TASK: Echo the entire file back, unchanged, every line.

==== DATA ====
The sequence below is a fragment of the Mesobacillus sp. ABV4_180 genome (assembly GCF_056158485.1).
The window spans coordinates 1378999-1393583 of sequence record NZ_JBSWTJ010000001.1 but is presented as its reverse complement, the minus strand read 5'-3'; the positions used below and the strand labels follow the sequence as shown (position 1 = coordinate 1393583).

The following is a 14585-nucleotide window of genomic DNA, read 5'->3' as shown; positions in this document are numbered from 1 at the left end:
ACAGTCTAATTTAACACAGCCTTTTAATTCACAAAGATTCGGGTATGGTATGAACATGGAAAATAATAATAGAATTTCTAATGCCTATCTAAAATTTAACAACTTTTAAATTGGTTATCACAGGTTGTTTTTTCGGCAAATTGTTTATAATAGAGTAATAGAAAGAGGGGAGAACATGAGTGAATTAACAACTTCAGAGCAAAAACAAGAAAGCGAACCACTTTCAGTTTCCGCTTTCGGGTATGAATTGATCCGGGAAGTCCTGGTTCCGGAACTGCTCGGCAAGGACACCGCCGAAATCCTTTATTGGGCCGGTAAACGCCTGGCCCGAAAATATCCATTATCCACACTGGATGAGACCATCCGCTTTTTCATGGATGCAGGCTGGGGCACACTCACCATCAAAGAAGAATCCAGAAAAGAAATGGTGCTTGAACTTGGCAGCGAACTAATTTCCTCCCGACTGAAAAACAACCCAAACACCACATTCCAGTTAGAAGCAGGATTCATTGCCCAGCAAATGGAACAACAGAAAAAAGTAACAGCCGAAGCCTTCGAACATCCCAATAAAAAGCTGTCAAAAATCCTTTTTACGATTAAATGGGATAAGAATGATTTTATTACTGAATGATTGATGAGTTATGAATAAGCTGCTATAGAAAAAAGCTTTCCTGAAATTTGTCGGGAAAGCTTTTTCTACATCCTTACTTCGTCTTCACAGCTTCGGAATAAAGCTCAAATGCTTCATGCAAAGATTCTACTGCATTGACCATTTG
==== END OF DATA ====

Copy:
The sequence below is a fragment of the Mesobacillus sp. ABV4_180 genome (assembly GCF_056158485.1).
The window spans coordinates 1378999-1393583 of sequence record NZ_JBSWTJ010000001.1 but is presented as its reverse complement, the minus strand read 5'-3'; the positions used below and the strand labels follow the sequence as shown (position 1 = coordinate 1393583).

The following is a 14585-nucleotide window of genomic DNA, read 5'->3' as shown; positions in this document are numbered from 1 at the left end:
ACAGTCTAATTTAACACAGCCTTTTAATTCACAAAGATTCGGGTATGGTATGAACATGGAAAATAATAATAGAATTTCTAATGCCTATCTAAAATTTAACAACTTTTAAATTGGTTATCACAGGTTGTTTTTTCGGCAAATTGTTTATAATAGAGTAATAGAAAGAGGGGAGAACATGAGTGAATTAACAACTTCAGAGCAAAAACAAGAAAGCGAACCACTTTCAGTTTCCGCTTTCGGGTATGAATTGATCCGGGAAGTCCTGGTTCCGGAACTGCTCGGCAAGGACACCGCCGAAATCCTTTATTGGGCCGGTAAACGCCTGGCCCGAAAATATCCATTATCCACACTGGATGAGACCATCCGCTTTTTCATGGATGCAGGCTGGGGCACACTCACCATCAAAGAAGAATCCAGAAAAGAAATGGTGCTTGAACTTGGCAGCGAACTAATTTCCTCCCGACTGAAAAACAACCCAAACACCACATTCCAGTTAGAAGCAGGATTCATTGCCCAGCAAATGGAACAACAGAAAAAAGTAACAGCCGAAGCCTTCGAACATCCCAATAAAAAGCTGTCAAAAATCCTTTTTACGATTAAATGGGATAAGAATGATTTTATTACTGAATGATTGATGAGTTATGAATAAGCTGCTATAGAAAAAAGCTTTCCTGAAATTTGTCGGGAAAGCTTTTTCTACATCCTTACTTCGTCTTCACAGCTTCGGAATAAAGCTCAAATGCTTCATGCAAAGATTCTACTGCATTGACCATTTG